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Personalized Mass Marketing

I'm working with a top internet ad-serving company to create a web advertising solution that will result in "personalized mass marketing."

Instead of website visitors drinking from a firehose, you'll only get the types of ads you want, when you want them.  After all, if I'm a car lover between 25-40 years of age, I wouldn't mind seeing an ad, or even better, being contacted by a car company about a hot new model they're rolling out, but it's doubtful I'd want to hear about the new line of Depends undergarmets that Kimberly-Clark is rolling out.  Today, I don't have much of a choice in the matter.

The point is, we've become so jaded by useless advertising that it's become a bad word.  But it doesn't have to be this way.  Think of the brands you are loyal too.  If I had more interaction with, say, BMW, and I could provide them with feedback on their new models, and be invited as a "VIP guest" to their showroom, I would welcome the high-touch experience.  The key is to know what brands, products and services people want to be associated with.  For some people it's cars, for others it's pet-related, or beauty product related, or clothing related, etc.

We're creating a 'personalized mass marketing' solution by teaming up with the ad-serving company to build a profile of the sites people visit.  Over time, as we learn people's likes & dislikes, we can target the ads they see based on their browsing preferences.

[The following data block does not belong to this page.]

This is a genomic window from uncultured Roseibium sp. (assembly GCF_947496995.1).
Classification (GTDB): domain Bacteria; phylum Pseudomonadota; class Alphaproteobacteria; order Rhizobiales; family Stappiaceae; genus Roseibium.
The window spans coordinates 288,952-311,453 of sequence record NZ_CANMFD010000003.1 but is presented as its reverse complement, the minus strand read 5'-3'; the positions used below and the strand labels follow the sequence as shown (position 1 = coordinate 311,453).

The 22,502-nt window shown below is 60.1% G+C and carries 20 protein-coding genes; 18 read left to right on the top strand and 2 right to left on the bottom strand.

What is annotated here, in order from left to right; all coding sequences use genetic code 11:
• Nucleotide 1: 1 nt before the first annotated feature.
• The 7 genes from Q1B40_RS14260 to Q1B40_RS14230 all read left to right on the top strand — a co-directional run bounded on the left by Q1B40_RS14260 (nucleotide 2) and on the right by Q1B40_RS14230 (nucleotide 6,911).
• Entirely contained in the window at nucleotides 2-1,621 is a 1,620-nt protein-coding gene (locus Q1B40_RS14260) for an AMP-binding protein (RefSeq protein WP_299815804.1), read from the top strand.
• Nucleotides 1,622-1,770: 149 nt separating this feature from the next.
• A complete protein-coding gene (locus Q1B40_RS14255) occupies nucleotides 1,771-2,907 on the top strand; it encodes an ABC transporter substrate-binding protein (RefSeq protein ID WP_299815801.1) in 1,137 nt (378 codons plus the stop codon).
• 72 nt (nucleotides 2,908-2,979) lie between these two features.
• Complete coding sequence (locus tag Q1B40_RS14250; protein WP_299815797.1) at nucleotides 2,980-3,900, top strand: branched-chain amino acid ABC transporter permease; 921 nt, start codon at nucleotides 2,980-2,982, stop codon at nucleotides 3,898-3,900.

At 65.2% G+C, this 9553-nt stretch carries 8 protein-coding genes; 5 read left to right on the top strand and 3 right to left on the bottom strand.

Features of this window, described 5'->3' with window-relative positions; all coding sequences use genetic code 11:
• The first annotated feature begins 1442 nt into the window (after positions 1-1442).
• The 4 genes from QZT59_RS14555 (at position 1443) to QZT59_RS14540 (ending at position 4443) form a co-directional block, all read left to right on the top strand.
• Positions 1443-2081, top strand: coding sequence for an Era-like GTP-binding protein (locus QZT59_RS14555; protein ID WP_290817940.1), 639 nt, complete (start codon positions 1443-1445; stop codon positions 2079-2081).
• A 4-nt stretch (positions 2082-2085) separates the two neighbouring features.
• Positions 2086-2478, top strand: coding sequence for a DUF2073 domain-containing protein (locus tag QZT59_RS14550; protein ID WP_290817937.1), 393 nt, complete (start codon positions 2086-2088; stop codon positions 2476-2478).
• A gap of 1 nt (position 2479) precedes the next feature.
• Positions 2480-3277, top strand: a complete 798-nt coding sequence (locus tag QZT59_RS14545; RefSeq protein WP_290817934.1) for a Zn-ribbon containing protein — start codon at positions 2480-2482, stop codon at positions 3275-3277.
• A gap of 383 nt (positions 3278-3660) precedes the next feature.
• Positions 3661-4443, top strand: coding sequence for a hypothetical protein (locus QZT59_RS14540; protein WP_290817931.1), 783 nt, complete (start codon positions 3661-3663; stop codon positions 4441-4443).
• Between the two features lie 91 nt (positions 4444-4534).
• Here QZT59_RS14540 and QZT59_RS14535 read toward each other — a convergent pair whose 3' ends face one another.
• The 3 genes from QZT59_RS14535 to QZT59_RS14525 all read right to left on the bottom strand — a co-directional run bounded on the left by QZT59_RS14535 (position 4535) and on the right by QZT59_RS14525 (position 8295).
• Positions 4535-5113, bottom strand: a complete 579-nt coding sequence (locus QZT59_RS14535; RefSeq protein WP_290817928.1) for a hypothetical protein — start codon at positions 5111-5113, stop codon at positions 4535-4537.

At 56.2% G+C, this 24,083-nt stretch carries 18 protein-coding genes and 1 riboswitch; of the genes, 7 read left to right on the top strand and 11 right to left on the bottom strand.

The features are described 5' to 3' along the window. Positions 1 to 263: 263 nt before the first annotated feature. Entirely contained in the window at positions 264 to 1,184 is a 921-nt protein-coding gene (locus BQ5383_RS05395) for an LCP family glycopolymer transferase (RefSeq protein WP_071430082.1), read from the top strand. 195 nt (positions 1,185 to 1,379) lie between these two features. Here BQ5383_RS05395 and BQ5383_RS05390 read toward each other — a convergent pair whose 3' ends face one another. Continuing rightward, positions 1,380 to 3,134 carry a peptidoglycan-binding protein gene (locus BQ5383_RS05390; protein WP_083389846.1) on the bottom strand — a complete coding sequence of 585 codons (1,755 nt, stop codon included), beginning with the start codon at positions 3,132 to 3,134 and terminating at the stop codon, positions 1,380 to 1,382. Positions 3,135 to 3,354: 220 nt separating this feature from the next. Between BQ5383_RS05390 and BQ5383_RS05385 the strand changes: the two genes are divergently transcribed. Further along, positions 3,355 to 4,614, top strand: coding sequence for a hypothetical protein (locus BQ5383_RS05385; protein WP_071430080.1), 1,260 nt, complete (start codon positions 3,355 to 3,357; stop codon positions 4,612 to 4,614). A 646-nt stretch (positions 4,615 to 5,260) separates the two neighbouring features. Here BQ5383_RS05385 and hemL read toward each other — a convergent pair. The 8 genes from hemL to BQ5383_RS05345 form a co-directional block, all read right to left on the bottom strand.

I have most of the team in place, but I'm looking for a really good senior database programmer to help me create a database that can withstand millions of visitors per day (yes millions).  If you, or anyone you know, might fit the bill, please email me with a few paragraphs detailing your experience and qualifications.  You should also be ready & willing to work in an entrepreneurial environment.  That means little sleep and lots of innovation.

I'm working with a top internet ad-serving company to create a web advertising solution that will result in "personalized mass marketing." Instead of website visitors drinking from a firehose, you'll only get the types of ads you want, when you want them.  After all, if I'm a car lover between 25-40 years of age, I wouldn't mind seeing an ad, or even better, being contacted by a car company about a hot new model they're rolling out, but it's doubtful I'd want to hear about the new line of Depends undergarmets that Kimberly-Clark is rolling out.  Today, I don't have much of a choice in the matter. The point is, we've become so jaded by useless advertising that it's become a bad word.  But it doesn't have to be this way.  Think of the brands you are loyal too.  If I had more interaction with, say, BMW, and I could provide them with feedback on their new models, and be invited as a "VIP guest" to their showroom, I would welcome the high-touch experience.  The key is to know what brands, products and services people want to be associated with.  For some people it's cars, for others it's pet-related, or beauty product related, or clothing related, etc. We're creating a 'personalized mass marketing' solution by teaming up with the ad-serving company to build a profile of the sites people visit.  Over time, as we learn people's likes & dislikes, we can target the ads they see based on their browsing preferences. I have most of the team in place, but I'm looking for a really good senior database programmer to help me create a database that can withstand millions of visitors per day (yes millions).  If you, or anyone you know, might fit the bill, please email me with a few paragraphs detailing your experience and qualifications.  You should also be ready & willing to work in an entrepreneurial environment.  That means little sleep and lots of innovation.